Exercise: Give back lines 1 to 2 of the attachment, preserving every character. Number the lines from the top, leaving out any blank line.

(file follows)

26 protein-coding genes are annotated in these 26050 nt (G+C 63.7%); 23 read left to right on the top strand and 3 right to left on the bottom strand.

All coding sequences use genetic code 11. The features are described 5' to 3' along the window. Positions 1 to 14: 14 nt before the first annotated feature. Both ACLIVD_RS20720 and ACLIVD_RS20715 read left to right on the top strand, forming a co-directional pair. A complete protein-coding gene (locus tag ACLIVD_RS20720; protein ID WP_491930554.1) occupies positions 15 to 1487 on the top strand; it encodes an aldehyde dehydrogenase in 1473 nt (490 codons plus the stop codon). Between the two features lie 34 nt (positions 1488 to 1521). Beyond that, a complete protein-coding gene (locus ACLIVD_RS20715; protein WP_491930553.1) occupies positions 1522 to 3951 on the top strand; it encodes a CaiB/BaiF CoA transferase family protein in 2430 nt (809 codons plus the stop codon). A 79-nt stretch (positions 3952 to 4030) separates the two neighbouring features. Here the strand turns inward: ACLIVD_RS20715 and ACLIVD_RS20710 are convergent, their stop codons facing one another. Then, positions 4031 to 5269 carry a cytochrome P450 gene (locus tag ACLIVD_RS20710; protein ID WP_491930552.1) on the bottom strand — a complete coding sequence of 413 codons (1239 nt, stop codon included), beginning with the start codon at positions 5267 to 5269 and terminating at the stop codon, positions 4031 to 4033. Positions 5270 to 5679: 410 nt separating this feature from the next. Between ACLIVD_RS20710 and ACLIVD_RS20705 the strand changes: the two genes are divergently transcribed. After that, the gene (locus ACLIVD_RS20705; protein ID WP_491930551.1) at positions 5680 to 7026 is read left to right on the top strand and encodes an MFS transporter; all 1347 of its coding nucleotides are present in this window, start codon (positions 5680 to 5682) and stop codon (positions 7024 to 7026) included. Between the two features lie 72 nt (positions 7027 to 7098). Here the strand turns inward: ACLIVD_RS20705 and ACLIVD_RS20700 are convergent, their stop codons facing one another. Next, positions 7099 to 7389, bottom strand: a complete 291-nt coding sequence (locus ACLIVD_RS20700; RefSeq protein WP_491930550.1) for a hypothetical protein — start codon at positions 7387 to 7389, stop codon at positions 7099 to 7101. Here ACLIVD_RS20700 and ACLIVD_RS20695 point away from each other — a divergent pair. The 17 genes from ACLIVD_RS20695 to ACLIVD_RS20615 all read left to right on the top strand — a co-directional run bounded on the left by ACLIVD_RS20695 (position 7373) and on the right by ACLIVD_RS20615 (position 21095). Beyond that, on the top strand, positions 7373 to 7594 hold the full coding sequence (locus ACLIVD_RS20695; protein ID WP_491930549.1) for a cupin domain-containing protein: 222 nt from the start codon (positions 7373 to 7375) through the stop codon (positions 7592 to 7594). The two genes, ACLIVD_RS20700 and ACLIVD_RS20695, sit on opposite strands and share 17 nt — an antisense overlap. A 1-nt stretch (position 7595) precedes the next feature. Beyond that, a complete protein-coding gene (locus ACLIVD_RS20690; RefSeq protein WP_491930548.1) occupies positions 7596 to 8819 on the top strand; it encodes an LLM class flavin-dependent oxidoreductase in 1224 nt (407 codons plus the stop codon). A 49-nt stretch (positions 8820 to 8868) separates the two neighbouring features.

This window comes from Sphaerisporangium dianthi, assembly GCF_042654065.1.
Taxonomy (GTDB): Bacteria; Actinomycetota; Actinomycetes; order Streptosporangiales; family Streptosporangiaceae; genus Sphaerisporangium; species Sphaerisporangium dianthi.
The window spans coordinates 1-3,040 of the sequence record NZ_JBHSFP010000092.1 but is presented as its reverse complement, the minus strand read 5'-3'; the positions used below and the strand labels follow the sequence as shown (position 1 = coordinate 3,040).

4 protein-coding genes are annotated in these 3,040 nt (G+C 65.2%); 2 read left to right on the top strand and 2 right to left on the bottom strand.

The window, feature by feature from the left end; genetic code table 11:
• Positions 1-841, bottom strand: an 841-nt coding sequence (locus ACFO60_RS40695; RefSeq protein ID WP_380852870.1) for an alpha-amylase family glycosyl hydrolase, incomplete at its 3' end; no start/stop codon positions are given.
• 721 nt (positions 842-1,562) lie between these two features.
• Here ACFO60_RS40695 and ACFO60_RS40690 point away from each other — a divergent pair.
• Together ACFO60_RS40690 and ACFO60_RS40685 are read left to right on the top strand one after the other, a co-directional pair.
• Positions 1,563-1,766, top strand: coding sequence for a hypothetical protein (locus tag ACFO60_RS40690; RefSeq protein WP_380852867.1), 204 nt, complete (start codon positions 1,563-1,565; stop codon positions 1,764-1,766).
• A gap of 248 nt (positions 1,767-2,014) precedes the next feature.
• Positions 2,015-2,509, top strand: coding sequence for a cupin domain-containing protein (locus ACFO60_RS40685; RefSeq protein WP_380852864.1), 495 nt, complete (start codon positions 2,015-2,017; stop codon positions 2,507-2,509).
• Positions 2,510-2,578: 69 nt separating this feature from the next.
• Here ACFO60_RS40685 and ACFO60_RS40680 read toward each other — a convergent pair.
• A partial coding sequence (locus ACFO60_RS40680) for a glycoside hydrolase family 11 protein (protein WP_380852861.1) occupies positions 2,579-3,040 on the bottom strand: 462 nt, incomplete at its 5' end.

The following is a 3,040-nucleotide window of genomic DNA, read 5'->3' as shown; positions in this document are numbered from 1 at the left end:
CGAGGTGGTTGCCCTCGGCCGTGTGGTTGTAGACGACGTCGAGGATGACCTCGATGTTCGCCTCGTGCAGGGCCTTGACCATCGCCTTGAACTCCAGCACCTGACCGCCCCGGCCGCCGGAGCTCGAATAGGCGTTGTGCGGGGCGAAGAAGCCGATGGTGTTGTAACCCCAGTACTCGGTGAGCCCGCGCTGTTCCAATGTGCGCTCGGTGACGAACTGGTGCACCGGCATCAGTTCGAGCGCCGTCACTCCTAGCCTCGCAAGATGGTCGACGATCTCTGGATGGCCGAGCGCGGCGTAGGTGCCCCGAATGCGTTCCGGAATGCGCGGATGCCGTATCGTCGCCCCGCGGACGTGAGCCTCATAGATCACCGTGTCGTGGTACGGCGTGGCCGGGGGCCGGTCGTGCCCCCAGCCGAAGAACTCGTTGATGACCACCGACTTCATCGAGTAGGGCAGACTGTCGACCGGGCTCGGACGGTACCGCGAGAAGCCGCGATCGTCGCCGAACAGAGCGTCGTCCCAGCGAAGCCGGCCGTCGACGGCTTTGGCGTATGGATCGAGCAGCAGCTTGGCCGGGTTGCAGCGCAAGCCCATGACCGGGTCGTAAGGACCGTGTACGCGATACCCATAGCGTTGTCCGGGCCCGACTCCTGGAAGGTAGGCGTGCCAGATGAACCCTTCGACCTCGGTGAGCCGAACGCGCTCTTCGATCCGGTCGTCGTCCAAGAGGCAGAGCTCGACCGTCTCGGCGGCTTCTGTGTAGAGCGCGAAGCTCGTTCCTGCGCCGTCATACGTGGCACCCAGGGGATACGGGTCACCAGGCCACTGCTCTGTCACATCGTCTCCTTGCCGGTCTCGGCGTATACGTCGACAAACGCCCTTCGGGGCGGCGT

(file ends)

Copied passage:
26 protein-coding genes are annotated in these 26050 nt (G+C 63.7%); 23 read left to right on the top strand and 3 right to left on the bottom strand.

All coding sequences use genetic code 11. The features are described 5' to 3' along the window. Positions 1 to 14: 14 nt before the first annotated feature. Both ACLIVD_RS20720 and ACLIVD_RS20715 read left to right on the top strand, forming a co-directional pair. A complete protein-coding gene (locus tag ACLIVD_RS20720; protein ID WP_491930554.1) occupies positions 15 to 1487 on the top strand; it encodes an aldehyde dehydrogenase in 1473 nt (490 codons plus the stop codon). Between the two features lie 34 nt (positions 1488 to 1521). Beyond that, a complete protein-coding gene (locus ACLIVD_RS20715; protein WP_491930553.1) occupies positions 1522 to 3951 on the top strand; it encodes a CaiB/BaiF CoA transferase family protein in 2430 nt (809 codons plus the stop codon). A 79-nt stretch (positions 3952 to 4030) separates the two neighbouring features. Here the strand turns inward: ACLIVD_RS20715 and ACLIVD_RS20710 are convergent, their stop codons facing one another. Then, positions 4031 to 5269 carry a cytochrome P450 gene (locus tag ACLIVD_RS20710; protein ID WP_491930552.1) on the bottom strand — a complete coding sequence of 413 codons (1239 nt, stop codon included), beginning with the start codon at positions 5267 to 5269 and terminating at the stop codon, positions 4031 to 4033. Positions 5270 to 5679: 410 nt separating this feature from the next. Between ACLIVD_RS20710 and ACLIVD_RS20705 the strand changes: the two genes are divergently transcribed. After that, the gene (locus ACLIVD_RS20705; protein ID WP_491930551.1) at positions 5680 to 7026 is read left to right on the top strand and encodes an MFS transporter; all 1347 of its coding nucleotides are present in this window, start codon (positions 5680 to 5682) and stop codon (positions 7024 to 7026) included. Between the two features lie 72 nt (positions 7027 to 7098). Here the strand turns inward: ACLIVD_RS20705 and ACLIVD_RS20700 are convergent, their stop codons facing one another. Next, positions 7099 to 7389, bottom strand: a complete 291-nt coding sequence (locus ACLIVD_RS20700; RefSeq protein WP_491930550.1) for a hypothetical protein — start codon at positions 7387 to 7389, stop codon at positions 7099 to 7101. Here ACLIVD_RS20700 and ACLIVD_RS20695 point away from each other — a divergent pair. The 17 genes from ACLIVD_RS20695 to ACLIVD_RS20615 all read left to right on the top strand — a co-directional run bounded on the left by ACLIVD_RS20695 (position 7373) and on the right by ACLIVD_RS20615 (position 21095). Beyond that, on the top strand, positions 7373 to 7594 hold the full coding sequence (locus ACLIVD_RS20695; protein ID WP_491930549.1) for a cupin domain-containing protein: 222 nt from the start codon (positions 7373 to 7375) through the stop codon (positions 7592 to 7594). The two genes, ACLIVD_RS20700 and ACLIVD_RS20695, sit on opposite strands and share 17 nt — an antisense overlap. A 1-nt stretch (position 7595) precedes the next feature. Beyond that, a complete protein-coding gene (locus ACLIVD_RS20690; RefSeq protein WP_491930548.1) occupies positions 7596 to 8819 on the top strand; it encodes an LLM class flavin-dependent oxidoreductase in 1224 nt (407 codons plus the stop codon). A 49-nt stretch (positions 8820 to 8868) separates the two neighbouring features.